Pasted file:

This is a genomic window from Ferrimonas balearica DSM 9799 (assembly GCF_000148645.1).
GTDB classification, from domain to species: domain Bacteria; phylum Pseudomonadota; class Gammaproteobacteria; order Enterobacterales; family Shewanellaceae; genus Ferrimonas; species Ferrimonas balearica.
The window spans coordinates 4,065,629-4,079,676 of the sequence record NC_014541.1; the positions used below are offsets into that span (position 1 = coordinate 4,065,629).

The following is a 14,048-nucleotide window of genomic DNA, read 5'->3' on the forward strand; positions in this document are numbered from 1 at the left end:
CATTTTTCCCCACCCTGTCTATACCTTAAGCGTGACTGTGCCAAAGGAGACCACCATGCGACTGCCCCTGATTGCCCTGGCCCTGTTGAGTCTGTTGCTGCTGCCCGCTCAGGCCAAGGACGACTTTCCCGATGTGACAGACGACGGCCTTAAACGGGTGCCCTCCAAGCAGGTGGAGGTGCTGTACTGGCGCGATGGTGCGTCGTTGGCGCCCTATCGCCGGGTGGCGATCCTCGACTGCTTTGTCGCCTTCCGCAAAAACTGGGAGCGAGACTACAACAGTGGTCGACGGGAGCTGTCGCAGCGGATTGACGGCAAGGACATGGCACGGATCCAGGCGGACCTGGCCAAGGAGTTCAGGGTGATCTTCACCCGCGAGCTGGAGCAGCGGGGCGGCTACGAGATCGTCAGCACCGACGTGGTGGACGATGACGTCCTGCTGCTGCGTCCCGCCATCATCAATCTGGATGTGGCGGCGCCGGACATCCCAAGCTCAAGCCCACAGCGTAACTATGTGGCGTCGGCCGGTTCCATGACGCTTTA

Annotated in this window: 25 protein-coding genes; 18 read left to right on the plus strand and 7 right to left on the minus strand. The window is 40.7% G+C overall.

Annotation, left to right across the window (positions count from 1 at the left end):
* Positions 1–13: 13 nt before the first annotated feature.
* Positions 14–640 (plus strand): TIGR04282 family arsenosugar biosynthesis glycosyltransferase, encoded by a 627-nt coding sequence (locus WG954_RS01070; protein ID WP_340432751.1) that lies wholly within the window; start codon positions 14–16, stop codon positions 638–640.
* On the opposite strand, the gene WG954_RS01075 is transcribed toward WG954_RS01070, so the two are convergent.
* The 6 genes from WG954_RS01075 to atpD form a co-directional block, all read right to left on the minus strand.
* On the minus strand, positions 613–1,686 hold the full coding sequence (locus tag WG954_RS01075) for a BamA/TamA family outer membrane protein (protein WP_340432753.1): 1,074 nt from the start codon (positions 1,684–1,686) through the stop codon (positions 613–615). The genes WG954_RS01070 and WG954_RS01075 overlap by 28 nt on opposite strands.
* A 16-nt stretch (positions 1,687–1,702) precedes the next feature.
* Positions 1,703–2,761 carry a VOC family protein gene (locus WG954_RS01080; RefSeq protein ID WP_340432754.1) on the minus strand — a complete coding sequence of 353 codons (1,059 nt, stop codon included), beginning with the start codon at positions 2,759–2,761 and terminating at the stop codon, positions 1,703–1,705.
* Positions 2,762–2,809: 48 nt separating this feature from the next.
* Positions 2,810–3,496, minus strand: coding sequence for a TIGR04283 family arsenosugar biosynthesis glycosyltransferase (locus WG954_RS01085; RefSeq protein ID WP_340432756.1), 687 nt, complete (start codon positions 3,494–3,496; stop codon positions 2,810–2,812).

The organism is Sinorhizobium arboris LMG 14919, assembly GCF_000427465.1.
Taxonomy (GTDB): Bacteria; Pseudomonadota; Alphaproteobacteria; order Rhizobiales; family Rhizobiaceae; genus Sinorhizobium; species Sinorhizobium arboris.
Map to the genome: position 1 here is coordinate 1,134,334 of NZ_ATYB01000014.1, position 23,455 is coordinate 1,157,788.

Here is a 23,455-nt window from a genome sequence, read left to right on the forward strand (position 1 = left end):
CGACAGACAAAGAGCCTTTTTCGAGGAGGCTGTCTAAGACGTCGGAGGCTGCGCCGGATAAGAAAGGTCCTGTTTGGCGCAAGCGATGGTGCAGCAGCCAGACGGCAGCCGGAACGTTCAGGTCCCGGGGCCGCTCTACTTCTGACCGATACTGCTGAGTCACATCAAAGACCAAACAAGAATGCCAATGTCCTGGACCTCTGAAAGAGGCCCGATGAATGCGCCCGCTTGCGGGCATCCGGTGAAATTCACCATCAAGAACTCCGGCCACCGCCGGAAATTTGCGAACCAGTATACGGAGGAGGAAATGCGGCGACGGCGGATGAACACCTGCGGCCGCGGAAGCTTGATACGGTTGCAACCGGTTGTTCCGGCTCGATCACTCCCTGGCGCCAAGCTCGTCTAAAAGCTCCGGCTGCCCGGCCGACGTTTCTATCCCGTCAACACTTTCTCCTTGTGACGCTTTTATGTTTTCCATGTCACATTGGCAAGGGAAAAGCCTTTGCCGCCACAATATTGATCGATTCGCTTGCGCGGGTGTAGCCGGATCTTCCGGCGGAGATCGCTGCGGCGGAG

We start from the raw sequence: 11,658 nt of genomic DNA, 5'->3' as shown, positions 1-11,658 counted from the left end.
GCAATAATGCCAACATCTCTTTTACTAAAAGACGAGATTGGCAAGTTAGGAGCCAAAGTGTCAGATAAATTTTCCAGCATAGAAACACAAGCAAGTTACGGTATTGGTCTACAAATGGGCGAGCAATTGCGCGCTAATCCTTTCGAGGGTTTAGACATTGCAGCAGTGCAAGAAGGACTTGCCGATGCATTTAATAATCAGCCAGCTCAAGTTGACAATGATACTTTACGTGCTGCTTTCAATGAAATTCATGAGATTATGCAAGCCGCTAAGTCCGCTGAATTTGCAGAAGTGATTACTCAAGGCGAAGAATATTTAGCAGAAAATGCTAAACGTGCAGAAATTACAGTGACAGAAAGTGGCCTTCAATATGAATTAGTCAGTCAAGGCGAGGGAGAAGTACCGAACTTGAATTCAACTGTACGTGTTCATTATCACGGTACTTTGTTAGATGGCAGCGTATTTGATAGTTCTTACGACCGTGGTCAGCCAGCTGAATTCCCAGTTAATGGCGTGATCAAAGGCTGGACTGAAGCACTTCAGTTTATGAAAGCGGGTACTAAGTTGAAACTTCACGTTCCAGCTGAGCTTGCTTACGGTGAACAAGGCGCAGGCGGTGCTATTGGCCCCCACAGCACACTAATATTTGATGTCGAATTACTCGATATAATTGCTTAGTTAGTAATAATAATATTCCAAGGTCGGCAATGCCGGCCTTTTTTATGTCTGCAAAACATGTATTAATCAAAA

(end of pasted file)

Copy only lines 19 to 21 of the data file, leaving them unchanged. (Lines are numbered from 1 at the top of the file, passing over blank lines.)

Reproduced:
Map to the genome: position 1 here is coordinate 1,134,334 of NZ_ATYB01000014.1, position 23,455 is coordinate 1,157,788.

Here is a 23,455-nt window from a genome sequence, read left to right on the forward strand (position 1 = left end):
CGACAGACAAAGAGCCTTTTTCGAGGAGGCTGTCTAAGACGTCGGAGGCTGCGCCGGATAAGAAAGGTCCTGTTTGGCGCAAGCGATGGTGCAGCAGCCAGACGGCAGCCGGAACGTTCAGGTCCCGGGGCCGCTCTACTTCTGACCGATACTGCTGAGTCACATCAAAGACCAAACAAGAATGCCAATGTCCTGGACCTCTGAAAGAGGCCCGATGAATGCGCCCGCTTGCGGGCATCCGGTGAAATTCACCATCAAGAACTCCGGCCACCGCCGGAAATTTGCGAACCAGTATACGGAGGAGGAAATGCGGCGACGGCGGATGAACACCTGCGGCCGCGGAAGCTTGATACGGTTGCAACCGGTTGTTCCGGCTCGATCACTCCCTGGCGCCAAGCTCGTCTAAAAGCTCCGGCTGCCCGGCCGACGTTTCTATCCCGTCAACACTTTCTCCTTGTGACGCTTTTATGTTTTCCATGTCACATTGGCAAGGGAAAAGCCTTTGCCGCCACAATATTGATCGATTCGCTTGCGCGGGTGTAGCCGGATCTTCCGGCGGAGATCGCTGCGGCGGAG